Next, in addition to determining new seeds from identified products and services, at step 205 parallel analysis is used to identify even more products and services. Illustratively, by referring to the phrase Determination Service, a new service named Billing Determination Service is identified. Each time a new product or service is identified, new potential seeds and phrases are identified and other elements of information having those seeds and phrases are identified. This information extraction technique is then applied to each category of information in order to identify and relate elements of information in those categories.
The foregoing Detailed Description is to be understood as being in every respect illustrative and exemplary, but not restrictive, and the scope of the invention disclosed herein is not to be determined from the Detailed Description, but rather from the claims as interpreted according to the full breadth permitted by the patent laws. It is to be understood that the embodiments shown and described herein are only illustrative of the principles of the present invention and that various modifications may be implemented by those skilled in the art without departing from the scope and spirit of the invention. Those skilled in the art could implement various other feature combinations without departing from the scope and spirit of the invention. For example, while the methods for data extraction and display described hereinabove are useful for a salesperson, they may also be useful by a company in designing a structured web search functionality for that company's website. Used in this manner, a company's customer, for example, could search a website and extract relevant information in a structured, cascaded fashion as described herein. One skilled in the art will be able to devise numerous different uses for the extraction and display methods in accordance with the principles of the present invention.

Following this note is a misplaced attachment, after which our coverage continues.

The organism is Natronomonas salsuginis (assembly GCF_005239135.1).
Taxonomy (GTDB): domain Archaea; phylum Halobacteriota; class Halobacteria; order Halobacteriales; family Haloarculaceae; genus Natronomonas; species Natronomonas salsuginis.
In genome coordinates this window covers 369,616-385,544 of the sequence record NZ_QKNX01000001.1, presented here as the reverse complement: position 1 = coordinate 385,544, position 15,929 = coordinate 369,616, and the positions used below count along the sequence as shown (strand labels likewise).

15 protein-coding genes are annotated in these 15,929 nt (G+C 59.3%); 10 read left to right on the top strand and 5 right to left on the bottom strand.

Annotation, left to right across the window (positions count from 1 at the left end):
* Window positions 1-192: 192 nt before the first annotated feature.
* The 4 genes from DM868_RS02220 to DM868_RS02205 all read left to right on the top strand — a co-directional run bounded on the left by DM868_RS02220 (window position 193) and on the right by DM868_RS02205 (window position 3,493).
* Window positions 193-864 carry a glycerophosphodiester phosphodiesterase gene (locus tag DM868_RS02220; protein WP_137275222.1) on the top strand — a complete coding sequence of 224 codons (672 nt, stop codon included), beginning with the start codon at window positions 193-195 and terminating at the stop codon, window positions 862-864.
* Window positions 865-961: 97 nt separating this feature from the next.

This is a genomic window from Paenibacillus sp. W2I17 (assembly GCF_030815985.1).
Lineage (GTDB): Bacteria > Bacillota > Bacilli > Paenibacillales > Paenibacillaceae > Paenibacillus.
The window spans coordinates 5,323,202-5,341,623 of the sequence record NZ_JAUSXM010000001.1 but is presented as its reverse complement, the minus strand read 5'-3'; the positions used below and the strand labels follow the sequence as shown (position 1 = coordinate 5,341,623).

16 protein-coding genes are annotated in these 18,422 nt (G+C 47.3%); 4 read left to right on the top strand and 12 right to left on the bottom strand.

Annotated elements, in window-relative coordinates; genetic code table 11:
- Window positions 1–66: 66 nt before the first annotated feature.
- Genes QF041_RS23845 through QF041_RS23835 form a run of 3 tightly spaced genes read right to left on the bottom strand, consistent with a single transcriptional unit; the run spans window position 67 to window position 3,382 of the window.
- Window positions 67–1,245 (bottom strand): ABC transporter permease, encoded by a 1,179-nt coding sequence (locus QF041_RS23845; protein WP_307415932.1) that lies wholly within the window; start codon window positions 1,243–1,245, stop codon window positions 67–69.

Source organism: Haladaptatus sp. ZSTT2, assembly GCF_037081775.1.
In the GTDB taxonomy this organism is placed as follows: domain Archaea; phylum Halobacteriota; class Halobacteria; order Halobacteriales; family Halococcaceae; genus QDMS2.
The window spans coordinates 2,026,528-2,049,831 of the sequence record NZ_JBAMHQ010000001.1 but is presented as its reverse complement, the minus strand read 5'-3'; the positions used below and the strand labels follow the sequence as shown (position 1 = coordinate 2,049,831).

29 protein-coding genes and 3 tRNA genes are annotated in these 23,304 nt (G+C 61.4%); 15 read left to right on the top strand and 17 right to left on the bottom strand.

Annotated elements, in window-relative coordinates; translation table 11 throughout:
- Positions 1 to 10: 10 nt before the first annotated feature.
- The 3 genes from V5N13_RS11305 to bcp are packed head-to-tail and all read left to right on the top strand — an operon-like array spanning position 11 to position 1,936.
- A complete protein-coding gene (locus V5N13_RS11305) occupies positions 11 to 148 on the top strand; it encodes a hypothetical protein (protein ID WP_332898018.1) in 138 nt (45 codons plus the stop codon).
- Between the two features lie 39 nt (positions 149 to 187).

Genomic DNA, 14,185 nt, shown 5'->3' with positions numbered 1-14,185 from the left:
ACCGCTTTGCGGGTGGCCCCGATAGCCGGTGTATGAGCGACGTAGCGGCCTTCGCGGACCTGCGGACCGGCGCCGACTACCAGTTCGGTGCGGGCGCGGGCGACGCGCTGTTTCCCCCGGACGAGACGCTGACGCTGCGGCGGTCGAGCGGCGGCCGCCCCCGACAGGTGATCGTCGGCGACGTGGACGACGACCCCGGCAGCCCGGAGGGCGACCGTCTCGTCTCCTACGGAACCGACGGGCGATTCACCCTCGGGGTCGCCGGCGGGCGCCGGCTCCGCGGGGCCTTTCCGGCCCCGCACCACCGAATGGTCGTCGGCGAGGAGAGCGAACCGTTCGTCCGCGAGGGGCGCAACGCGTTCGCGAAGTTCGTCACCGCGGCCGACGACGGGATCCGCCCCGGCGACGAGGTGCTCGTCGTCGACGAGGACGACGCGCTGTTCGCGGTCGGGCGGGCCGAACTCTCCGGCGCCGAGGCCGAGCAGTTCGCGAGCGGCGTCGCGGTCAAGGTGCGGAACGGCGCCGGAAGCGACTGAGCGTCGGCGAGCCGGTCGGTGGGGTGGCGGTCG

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|U.S. Classification||707/708, 709/203, 707/710, 709/219, 707/726|
|Cooperative Classification||G06Q30/06, G06F17/2235, G06Q30/02|
|European Classification||G06Q30/02, G06Q30/06|
|May 4, 2006||AS||Assignment|
Owner name: AT&T CORP., NEW YORK
Free format text: ASSIGNMENT OF ASSIGNORS INTEREST;ASSIGNORS:BANGALORE, SRINIVAS;FENG, JUNLAN;GILBERT, MAZIN;AND OTHERS;SIGNING DATES FROM 20060201 TO 20060209;REEL/FRAME:017871/0620
|Feb 28, 2013||AS||Assignment|
Owner name: AT&T INTELLECTUAL PROPERTY II, L.P., GEORGIA
Free format text: ASSIGNMENT OF ASSIGNORS INTEREST;ASSIGNORS:AT&T CORP.;AT&T PROPERTIES, LLC;REEL/FRAME:029893/0617
Effective date: 20121126
|Jan 2, 2015||REMI||Maintenance fee reminder mailed|
|May 24, 2015||LAPS||Lapse for failure to pay maintenance fees|
|Jul 14, 2015||FP||Expired due to failure to pay maintenance fee|
Effective date: 20150524